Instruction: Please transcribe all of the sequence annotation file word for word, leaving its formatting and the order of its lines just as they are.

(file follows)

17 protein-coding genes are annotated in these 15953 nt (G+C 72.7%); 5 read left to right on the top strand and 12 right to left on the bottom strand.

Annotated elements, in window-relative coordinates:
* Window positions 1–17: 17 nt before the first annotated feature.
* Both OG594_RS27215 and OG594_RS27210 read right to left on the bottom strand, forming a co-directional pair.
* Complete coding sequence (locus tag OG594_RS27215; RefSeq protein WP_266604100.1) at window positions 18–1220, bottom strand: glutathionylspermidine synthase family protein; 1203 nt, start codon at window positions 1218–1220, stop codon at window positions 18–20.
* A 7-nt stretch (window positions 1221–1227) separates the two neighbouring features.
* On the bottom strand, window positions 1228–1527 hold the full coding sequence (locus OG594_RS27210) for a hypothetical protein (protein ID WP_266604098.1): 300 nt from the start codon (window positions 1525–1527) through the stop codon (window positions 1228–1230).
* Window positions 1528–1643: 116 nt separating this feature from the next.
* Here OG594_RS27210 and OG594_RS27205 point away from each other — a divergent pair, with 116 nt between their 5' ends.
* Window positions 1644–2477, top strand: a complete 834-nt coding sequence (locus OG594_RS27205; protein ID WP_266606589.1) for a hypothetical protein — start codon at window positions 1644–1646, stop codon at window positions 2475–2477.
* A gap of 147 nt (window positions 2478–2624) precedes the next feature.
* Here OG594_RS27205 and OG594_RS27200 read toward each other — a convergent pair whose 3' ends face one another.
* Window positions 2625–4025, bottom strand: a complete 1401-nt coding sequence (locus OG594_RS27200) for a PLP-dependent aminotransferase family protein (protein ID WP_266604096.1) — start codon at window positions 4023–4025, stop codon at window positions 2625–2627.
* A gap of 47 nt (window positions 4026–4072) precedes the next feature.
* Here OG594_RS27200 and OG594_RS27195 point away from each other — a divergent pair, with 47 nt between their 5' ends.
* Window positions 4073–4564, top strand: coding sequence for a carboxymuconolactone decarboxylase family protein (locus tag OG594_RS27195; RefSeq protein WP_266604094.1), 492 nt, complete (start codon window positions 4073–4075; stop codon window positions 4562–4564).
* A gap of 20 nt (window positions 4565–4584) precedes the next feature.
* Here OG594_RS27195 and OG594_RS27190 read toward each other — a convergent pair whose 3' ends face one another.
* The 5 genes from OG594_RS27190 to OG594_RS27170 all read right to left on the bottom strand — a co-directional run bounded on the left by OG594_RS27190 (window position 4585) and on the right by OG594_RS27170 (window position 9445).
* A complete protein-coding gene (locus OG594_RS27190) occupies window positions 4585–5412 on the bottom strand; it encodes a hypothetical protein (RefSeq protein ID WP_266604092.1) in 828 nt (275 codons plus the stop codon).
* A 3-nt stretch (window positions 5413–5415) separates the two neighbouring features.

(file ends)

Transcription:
17 protein-coding genes are annotated in these 15953 nt (G+C 72.7%); 5 read left to right on the top strand and 12 right to left on the bottom strand.

Annotated elements, in window-relative coordinates:
* Window positions 1–17: 17 nt before the first annotated feature.
* Both OG594_RS27215 and OG594_RS27210 read right to left on the bottom strand, forming a co-directional pair.
* Complete coding sequence (locus tag OG594_RS27215; RefSeq protein WP_266604100.1) at window positions 18–1220, bottom strand: glutathionylspermidine synthase family protein; 1203 nt, start codon at window positions 1218–1220, stop codon at window positions 18–20.
* A 7-nt stretch (window positions 1221–1227) separates the two neighbouring features.
* On the bottom strand, window positions 1228–1527 hold the full coding sequence (locus OG594_RS27210) for a hypothetical protein (protein ID WP_266604098.1): 300 nt from the start codon (window positions 1525–1527) through the stop codon (window positions 1228–1230).
* Window positions 1528–1643: 116 nt separating this feature from the next.
* Here OG594_RS27210 and OG594_RS27205 point away from each other — a divergent pair, with 116 nt between their 5' ends.
* Window positions 1644–2477, top strand: a complete 834-nt coding sequence (locus OG594_RS27205; protein ID WP_266606589.1) for a hypothetical protein — start codon at window positions 1644–1646, stop codon at window positions 2475–2477.
* A gap of 147 nt (window positions 2478–2624) precedes the next feature.
* Here OG594_RS27205 and OG594_RS27200 read toward each other — a convergent pair whose 3' ends face one another.
* Window positions 2625–4025, bottom strand: a complete 1401-nt coding sequence (locus OG594_RS27200) for a PLP-dependent aminotransferase family protein (protein ID WP_266604096.1) — start codon at window positions 4023–4025, stop codon at window positions 2625–2627.
* A gap of 47 nt (window positions 4026–4072) precedes the next feature.
* Here OG594_RS27200 and OG594_RS27195 point away from each other — a divergent pair, with 47 nt between their 5' ends.
* Window positions 4073–4564, top strand: coding sequence for a carboxymuconolactone decarboxylase family protein (locus tag OG594_RS27195; RefSeq protein WP_266604094.1), 492 nt, complete (start codon window positions 4073–4075; stop codon window positions 4562–4564).
* A gap of 20 nt (window positions 4565–4584) precedes the next feature.
* Here OG594_RS27195 and OG594_RS27190 read toward each other — a convergent pair whose 3' ends face one another.
* The 5 genes from OG594_RS27190 to OG594_RS27170 all read right to left on the bottom strand — a co-directional run bounded on the left by OG594_RS27190 (window position 4585) and on the right by OG594_RS27170 (window position 9445).
* A complete protein-coding gene (locus OG594_RS27190) occupies window positions 4585–5412 on the bottom strand; it encodes a hypothetical protein (RefSeq protein ID WP_266604092.1) in 828 nt (275 codons plus the stop codon).
* A 3-nt stretch (window positions 5413–5415) separates the two neighbouring features.